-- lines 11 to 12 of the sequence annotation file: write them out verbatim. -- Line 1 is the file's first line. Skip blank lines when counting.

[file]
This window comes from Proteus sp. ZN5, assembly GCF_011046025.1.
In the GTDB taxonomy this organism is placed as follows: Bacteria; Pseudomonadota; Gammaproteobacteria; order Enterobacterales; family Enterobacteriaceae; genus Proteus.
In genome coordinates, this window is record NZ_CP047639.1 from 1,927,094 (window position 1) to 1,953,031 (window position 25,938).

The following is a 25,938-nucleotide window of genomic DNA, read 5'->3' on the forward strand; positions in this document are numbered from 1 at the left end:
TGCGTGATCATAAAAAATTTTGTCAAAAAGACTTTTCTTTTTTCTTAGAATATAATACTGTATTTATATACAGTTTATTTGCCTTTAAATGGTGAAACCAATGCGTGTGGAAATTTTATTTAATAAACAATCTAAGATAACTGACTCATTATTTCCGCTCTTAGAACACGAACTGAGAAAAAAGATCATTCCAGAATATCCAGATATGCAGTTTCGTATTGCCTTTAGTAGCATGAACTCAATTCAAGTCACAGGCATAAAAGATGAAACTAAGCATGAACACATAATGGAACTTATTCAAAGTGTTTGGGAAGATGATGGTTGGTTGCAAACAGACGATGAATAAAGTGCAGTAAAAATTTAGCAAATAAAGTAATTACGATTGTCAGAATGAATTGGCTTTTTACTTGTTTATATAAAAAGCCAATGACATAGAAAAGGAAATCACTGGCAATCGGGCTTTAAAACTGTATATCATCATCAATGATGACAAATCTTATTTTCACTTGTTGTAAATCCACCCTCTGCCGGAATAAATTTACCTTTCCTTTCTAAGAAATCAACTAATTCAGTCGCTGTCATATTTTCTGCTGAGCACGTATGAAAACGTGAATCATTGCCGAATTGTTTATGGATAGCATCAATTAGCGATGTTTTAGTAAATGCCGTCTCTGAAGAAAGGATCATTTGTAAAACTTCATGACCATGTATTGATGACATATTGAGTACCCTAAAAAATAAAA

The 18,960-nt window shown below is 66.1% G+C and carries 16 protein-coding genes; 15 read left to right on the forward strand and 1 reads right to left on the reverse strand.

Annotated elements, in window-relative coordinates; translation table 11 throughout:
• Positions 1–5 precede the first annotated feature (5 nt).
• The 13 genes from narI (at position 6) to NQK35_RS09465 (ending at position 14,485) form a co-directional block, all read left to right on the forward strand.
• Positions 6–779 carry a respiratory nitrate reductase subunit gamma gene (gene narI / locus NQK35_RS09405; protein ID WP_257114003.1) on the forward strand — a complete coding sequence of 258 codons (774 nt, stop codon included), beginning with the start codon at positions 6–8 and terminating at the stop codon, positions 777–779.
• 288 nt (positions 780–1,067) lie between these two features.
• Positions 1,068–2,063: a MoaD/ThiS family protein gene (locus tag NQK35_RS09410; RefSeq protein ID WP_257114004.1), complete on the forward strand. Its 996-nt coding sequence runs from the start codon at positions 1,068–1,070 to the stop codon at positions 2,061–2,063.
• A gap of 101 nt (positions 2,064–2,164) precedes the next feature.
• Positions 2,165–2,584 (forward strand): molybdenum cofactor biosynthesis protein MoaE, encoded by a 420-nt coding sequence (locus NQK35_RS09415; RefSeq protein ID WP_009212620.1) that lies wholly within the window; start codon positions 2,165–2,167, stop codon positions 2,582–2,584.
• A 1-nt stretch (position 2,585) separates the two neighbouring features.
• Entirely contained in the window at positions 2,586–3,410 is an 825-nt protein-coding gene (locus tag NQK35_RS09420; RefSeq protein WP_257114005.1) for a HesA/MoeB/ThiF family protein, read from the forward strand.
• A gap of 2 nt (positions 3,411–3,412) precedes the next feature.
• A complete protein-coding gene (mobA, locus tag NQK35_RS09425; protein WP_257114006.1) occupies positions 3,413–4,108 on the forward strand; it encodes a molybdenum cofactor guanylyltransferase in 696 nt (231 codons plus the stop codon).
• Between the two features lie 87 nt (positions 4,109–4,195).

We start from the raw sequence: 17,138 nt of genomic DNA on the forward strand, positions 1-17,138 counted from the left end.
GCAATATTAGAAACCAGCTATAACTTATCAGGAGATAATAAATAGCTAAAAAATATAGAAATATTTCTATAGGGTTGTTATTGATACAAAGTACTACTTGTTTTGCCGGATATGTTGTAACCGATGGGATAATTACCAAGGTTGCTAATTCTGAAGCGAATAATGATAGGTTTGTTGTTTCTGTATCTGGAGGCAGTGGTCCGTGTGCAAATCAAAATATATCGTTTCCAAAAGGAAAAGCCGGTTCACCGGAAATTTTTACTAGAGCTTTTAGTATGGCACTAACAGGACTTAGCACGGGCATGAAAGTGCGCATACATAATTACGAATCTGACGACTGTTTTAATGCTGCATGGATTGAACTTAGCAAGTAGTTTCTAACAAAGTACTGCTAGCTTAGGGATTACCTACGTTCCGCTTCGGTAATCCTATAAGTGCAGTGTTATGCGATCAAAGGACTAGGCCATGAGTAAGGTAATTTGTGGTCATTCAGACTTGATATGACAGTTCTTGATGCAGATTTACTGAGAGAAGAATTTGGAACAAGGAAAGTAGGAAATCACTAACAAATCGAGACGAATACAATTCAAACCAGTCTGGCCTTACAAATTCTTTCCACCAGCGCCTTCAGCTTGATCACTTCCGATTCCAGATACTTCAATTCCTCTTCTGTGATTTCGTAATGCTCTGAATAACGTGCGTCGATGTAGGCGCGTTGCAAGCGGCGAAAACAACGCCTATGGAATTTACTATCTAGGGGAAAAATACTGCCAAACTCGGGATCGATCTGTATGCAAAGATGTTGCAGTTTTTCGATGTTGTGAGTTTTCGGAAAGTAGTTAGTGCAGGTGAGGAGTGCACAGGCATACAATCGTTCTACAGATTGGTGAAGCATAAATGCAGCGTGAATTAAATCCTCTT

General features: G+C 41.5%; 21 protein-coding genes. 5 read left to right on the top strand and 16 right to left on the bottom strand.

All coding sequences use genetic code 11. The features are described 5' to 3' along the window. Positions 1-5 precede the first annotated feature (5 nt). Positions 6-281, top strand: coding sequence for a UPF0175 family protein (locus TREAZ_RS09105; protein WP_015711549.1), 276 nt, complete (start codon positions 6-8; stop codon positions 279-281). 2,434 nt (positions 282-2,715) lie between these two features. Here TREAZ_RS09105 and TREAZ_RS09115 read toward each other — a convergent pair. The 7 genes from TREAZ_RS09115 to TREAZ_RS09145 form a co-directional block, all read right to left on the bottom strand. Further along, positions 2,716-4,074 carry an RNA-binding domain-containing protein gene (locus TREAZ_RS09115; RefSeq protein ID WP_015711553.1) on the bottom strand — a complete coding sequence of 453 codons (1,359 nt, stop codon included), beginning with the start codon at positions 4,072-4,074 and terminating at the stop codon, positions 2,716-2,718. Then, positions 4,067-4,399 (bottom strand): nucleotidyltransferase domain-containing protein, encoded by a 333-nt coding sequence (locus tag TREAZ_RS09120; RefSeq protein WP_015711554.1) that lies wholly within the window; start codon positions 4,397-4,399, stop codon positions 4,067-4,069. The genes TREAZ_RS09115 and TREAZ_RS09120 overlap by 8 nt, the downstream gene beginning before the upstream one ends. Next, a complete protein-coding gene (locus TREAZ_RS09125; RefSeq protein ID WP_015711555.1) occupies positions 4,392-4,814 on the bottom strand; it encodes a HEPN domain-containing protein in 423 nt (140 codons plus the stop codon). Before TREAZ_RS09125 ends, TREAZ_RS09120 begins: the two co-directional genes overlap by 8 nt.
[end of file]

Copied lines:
• 288 nt (positions 780–1,067) lie between these two features.
• Positions 1,068–2,063: a MoaD/ThiS family protein gene (locus tag NQK35_RS09410; RefSeq protein ID WP_257114004.1), complete on the forward strand. Its 996-nt coding sequence runs from the start codon at positions 1,068–1,070 to the stop codon at positions 2,061–2,063.